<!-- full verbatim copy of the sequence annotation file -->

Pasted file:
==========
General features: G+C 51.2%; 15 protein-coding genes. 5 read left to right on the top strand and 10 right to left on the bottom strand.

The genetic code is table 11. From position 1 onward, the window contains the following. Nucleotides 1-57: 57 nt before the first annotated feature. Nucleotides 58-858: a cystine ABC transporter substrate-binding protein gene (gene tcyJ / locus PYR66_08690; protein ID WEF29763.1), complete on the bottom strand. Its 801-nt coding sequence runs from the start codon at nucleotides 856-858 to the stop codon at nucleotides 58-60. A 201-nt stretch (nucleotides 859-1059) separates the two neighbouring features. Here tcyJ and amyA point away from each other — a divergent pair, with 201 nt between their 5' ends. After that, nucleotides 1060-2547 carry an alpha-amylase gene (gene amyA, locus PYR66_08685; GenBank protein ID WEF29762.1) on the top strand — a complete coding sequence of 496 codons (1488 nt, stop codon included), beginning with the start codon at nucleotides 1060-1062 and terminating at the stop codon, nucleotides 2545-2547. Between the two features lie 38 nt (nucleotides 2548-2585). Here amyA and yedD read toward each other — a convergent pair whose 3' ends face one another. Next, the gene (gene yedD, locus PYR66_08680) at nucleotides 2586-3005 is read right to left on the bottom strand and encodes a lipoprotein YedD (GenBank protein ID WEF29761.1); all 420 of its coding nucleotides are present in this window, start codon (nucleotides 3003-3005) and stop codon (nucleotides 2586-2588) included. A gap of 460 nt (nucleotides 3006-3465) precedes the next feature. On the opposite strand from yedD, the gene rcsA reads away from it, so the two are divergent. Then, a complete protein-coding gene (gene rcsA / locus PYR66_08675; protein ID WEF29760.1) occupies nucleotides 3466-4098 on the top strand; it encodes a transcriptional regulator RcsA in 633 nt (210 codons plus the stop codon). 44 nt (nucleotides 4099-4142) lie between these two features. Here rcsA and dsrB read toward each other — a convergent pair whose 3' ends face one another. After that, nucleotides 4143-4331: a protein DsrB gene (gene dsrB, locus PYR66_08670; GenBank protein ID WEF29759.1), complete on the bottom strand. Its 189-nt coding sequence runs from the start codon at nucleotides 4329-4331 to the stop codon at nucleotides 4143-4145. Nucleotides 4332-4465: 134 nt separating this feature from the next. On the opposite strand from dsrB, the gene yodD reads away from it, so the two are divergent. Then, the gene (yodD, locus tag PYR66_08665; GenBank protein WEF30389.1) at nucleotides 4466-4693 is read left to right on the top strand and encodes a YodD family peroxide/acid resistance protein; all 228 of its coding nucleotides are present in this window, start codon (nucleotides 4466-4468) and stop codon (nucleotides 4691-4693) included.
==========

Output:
General features: G+C 51.2%; 15 protein-coding genes. 5 read left to right on the top strand and 10 right to left on the bottom strand.

The genetic code is table 11. From position 1 onward, the window contains the following. Nucleotides 1-57: 57 nt before the first annotated feature. Nucleotides 58-858: a cystine ABC transporter substrate-binding protein gene (gene tcyJ / locus PYR66_08690; protein ID WEF29763.1), complete on the bottom strand. Its 801-nt coding sequence runs from the start codon at nucleotides 856-858 to the stop codon at nucleotides 58-60. A 201-nt stretch (nucleotides 859-1059) separates the two neighbouring features. Here tcyJ and amyA point away from each other — a divergent pair, with 201 nt between their 5' ends. After that, nucleotides 1060-2547 carry an alpha-amylase gene (gene amyA, locus PYR66_08685; GenBank protein ID WEF29762.1) on the top strand — a complete coding sequence of 496 codons (1488 nt, stop codon included), beginning with the start codon at nucleotides 1060-1062 and terminating at the stop codon, nucleotides 2545-2547. Between the two features lie 38 nt (nucleotides 2548-2585). Here amyA and yedD read toward each other — a convergent pair whose 3' ends face one another. Next, the gene (gene yedD, locus PYR66_08680) at nucleotides 2586-3005 is read right to left on the bottom strand and encodes a lipoprotein YedD (GenBank protein ID WEF29761.1); all 420 of its coding nucleotides are present in this window, start codon (nucleotides 3003-3005) and stop codon (nucleotides 2586-2588) included. A gap of 460 nt (nucleotides 3006-3465) precedes the next feature. On the opposite strand from yedD, the gene rcsA reads away from it, so the two are divergent. Then, a complete protein-coding gene (gene rcsA / locus PYR66_08675; protein ID WEF29760.1) occupies nucleotides 3466-4098 on the top strand; it encodes a transcriptional regulator RcsA in 633 nt (210 codons plus the stop codon). 44 nt (nucleotides 4099-4142) lie between these two features. Here rcsA and dsrB read toward each other — a convergent pair whose 3' ends face one another. After that, nucleotides 4143-4331: a protein DsrB gene (gene dsrB, locus PYR66_08670; GenBank protein ID WEF29759.1), complete on the bottom strand. Its 189-nt coding sequence runs from the start codon at nucleotides 4329-4331 to the stop codon at nucleotides 4143-4145. Nucleotides 4332-4465: 134 nt separating this feature from the next. On the opposite strand from dsrB, the gene yodD reads away from it, so the two are divergent. Then, the gene (yodD, locus tag PYR66_08665; GenBank protein WEF30389.1) at nucleotides 4466-4693 is read left to right on the top strand and encodes a YodD family peroxide/acid resistance protein; all 228 of its coding nucleotides are present in this window, start codon (nucleotides 4466-4468) and stop codon (nucleotides 4691-4693) included.